14. Obligatory: That said, I do think the chances are better than 1 in 1,000,000. If funding materializes and there aren't any major snags with the hardware, then it is certainly possible.
  15. Though I think it not likely, there is indeed a non-trivial probability that SpaceX could fail. The argument of market uncertainties becomes less effective when one considers that SpaceX is not the only company developing heavy launch vehicles. Bezos has effectively unlimited capital for Blue Origin and New Glenn. ULA's proven record and government connections will help it to push Vulcan along. The concern that SpaceX could fail is perfectly reasonable; however, the concern that SpaceX, Blue Origin, and ULA could all fail seems a bit far-fetched. [EDIT] Well, looks like I was just a bit too slow...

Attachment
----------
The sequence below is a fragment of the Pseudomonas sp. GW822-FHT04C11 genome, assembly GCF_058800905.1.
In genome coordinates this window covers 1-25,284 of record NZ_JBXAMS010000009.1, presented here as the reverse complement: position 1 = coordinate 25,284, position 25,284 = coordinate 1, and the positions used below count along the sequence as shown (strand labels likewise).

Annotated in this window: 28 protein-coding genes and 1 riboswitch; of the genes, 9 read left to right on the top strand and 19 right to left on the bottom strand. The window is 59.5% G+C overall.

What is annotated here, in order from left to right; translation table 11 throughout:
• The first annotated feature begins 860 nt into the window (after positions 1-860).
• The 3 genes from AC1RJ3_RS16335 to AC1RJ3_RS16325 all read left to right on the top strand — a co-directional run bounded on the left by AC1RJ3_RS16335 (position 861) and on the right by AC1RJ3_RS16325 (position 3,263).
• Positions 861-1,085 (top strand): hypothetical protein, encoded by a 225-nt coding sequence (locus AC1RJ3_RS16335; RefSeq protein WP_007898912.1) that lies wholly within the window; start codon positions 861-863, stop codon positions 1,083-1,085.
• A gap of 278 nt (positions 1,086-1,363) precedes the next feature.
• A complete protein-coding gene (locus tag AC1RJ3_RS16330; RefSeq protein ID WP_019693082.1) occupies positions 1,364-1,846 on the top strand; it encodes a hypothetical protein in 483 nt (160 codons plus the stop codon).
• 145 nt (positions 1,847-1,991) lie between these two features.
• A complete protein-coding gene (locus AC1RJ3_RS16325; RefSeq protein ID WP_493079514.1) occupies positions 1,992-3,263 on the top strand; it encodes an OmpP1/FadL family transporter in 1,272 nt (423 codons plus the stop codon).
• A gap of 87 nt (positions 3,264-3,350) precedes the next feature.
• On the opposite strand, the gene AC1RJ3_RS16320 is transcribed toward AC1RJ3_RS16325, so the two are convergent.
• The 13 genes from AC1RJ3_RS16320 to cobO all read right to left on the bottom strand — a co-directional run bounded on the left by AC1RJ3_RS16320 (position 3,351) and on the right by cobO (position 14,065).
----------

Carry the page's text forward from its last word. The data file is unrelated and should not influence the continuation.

16. Seconded for the original STS architecture. I find the reusable agena to be particularly fascinating.
  17. To think that this is an April fools prank and yet this is not. The mind boggles.
  18. Thanks for the answers! I've read Ignition before, but it's been a few years. After reading your post, I now remember the bit about the corrosion problems with RFNA and the discovery of IRFNA via the addition of small amounts of HF, but I had totally forgotten about the freezing point concerns in tactical missiles. Perhaps this shows that I should give it another read in the near future...